The anti-covid/vaccine crew

Julieta Rodríguez
2 min readNov 14, 2020


Yesterday I randomly met a guy on the beach (mid-autumn, I know) here in Italy (yes, I know) and, as soon as he approached me, I was a little bit shocked by the fact that he was not wearing a mask and he came out of nowhere started asking me if I was from Spain. I smiled at him and told him a little bit about my reasons for being there and he invited me a coffee, which I accepted because coffee is always a total go for me, no matter what.

As soon as the conversation started of course we reached the covid-19 topic, which now is as frequent as talking about the weather with strangers, and he emphasized his belief about society being controlled and prepared for a massive dictatorship, he also assured me that this was a seasonal flue masked as a mortal illness just for installing fear in the population. I would just zip my coffee trying to understand what I was doing and whom I was talking with.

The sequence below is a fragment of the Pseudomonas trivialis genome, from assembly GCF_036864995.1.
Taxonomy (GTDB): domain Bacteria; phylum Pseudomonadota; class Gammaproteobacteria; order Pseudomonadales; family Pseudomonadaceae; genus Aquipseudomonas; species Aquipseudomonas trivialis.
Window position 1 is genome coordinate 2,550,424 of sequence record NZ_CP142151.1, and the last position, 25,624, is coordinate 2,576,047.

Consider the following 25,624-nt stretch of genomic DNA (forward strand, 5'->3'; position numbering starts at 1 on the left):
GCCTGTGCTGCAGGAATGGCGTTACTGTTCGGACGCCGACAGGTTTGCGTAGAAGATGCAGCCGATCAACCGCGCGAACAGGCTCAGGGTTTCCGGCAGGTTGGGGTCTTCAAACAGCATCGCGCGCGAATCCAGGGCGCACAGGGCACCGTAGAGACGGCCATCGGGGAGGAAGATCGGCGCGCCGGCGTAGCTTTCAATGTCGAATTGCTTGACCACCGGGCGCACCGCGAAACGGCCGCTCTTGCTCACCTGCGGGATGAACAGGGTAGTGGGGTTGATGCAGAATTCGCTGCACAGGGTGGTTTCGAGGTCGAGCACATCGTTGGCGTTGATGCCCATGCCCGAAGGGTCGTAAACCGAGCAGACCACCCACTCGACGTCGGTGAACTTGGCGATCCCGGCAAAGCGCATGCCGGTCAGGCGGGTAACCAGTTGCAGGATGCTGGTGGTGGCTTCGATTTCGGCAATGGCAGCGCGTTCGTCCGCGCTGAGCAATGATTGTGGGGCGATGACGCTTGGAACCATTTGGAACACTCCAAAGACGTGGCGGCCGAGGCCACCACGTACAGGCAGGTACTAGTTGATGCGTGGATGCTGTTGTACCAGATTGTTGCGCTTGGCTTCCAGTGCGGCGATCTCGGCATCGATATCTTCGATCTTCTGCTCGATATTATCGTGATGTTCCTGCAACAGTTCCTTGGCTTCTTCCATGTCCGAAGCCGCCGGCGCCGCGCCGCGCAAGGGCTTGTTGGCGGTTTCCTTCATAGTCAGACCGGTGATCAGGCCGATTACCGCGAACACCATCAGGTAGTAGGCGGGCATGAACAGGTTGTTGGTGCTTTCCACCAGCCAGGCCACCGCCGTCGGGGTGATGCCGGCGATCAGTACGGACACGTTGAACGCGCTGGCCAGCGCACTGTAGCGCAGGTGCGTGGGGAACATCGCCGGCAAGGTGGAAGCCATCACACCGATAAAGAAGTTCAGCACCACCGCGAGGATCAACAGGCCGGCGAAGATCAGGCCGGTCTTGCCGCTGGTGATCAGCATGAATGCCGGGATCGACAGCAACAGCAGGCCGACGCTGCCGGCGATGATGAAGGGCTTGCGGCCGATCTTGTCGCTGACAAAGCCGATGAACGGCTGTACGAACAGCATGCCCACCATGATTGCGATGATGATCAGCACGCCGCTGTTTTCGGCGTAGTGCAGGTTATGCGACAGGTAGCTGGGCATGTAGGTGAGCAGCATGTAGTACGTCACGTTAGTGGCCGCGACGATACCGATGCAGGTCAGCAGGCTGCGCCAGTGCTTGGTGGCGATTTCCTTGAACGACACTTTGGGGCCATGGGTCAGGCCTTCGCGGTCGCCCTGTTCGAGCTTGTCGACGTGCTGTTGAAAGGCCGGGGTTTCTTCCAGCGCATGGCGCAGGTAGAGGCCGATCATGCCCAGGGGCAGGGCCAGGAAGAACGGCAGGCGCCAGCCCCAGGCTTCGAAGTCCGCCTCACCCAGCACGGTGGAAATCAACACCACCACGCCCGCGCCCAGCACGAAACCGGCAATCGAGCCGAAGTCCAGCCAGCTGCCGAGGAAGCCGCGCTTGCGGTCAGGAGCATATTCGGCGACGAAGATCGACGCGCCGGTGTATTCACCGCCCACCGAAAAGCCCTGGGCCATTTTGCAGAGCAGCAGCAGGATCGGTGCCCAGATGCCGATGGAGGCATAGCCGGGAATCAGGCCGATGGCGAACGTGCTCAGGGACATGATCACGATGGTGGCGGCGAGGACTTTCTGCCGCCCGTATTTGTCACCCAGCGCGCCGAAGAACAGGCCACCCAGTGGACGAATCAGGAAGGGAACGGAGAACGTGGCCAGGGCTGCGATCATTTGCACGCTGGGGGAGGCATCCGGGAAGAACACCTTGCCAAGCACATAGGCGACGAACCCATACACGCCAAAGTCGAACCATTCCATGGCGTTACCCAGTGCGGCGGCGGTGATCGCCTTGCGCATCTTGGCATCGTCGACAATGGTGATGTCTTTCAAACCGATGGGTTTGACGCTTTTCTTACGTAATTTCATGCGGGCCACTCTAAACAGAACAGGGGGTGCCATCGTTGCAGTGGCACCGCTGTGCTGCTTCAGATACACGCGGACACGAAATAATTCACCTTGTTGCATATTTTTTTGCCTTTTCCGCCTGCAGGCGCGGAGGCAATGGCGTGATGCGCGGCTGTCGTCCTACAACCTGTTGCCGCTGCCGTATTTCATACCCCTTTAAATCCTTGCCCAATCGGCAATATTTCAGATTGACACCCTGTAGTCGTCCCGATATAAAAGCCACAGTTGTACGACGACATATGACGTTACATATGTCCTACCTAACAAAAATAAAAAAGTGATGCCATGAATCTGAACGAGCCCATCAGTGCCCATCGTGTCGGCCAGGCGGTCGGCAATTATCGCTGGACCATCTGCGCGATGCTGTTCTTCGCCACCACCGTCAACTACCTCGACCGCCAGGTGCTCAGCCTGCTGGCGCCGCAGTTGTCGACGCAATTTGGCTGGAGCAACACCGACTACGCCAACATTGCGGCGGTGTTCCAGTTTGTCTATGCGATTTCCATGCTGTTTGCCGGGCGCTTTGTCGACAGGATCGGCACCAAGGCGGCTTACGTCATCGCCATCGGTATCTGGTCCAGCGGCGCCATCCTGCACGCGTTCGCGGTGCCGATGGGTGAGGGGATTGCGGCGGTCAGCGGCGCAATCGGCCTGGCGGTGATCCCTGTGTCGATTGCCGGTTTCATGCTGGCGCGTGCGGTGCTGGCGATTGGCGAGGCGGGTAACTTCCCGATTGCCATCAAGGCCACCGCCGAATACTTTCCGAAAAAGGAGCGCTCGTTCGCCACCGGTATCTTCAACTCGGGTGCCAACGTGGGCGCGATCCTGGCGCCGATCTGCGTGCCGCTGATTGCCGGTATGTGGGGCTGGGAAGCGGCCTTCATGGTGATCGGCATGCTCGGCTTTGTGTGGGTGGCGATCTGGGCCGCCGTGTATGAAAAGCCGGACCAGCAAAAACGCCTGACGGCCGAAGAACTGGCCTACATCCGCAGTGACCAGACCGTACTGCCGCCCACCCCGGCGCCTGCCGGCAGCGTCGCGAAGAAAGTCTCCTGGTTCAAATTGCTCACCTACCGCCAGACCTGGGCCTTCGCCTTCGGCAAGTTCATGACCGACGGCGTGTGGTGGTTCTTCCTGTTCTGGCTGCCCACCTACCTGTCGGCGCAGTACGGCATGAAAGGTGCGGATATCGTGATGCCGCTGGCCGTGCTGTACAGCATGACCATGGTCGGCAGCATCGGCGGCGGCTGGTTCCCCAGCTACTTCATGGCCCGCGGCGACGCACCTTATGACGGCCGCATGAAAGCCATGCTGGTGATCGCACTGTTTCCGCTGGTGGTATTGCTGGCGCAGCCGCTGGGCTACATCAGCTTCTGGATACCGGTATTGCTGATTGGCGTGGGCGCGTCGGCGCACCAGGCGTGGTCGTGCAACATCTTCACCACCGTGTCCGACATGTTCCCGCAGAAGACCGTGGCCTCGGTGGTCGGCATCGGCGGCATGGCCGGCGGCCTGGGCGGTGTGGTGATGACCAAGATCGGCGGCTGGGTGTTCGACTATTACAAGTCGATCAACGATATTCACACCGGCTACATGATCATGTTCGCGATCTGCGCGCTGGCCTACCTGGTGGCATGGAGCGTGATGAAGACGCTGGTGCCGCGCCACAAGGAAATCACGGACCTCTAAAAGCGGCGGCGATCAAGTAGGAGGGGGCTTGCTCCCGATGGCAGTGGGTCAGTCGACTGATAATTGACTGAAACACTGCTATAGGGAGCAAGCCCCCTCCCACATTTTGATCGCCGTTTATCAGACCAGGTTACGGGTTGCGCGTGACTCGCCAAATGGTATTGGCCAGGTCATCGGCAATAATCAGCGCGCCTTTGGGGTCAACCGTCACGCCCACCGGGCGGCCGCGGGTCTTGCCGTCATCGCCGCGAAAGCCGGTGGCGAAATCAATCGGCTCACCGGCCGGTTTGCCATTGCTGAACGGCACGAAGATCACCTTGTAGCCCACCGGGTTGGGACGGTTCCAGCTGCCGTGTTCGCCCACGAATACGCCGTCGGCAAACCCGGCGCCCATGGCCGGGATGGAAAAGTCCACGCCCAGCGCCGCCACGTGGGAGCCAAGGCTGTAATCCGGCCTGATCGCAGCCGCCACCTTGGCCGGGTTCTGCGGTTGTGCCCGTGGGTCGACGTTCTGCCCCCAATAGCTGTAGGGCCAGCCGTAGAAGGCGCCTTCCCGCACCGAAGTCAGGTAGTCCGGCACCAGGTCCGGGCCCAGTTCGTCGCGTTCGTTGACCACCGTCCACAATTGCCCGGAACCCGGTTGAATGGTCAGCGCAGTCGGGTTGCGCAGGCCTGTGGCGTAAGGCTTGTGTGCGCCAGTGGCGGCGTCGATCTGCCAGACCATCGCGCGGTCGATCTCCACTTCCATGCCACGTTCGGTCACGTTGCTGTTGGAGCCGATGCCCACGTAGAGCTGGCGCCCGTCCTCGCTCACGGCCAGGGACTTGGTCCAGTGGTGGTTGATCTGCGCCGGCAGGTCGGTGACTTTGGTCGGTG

As you know, covid-19 hit hard on Italy with more than 44 thousand deads this year and a big economic impact. Within the first covid-19 wave, the population stayed frightened in their houses and respected a total lockdown here in Italy. But now, facing the second wave, people seem tired and skeptical, even more, lots of people are manifesting against government measures.

I was just very curious about his certainty and his political statement of not wearing a mask because of this. Inside I was like “OMG please wear a mask while we speak! can’t you see that I’m wearing it?” but I couldn’t say that, instead I finished my coffee and waved goodbye.

But why these conspiracy theories stick so much into large groups of people?

  1. They have the rush of an unexpected outcome (worldwide dictatorship)
  2. They have concrete details (chips/trackers inserted via vaccines)
  3. Produce emotional impact (it does feel like you live in a movie where the world is finishing and you have to learn how to survive making your own bunker)
  4. It’s a great story to tell anyone



Julieta Rodríguez

Web communication design student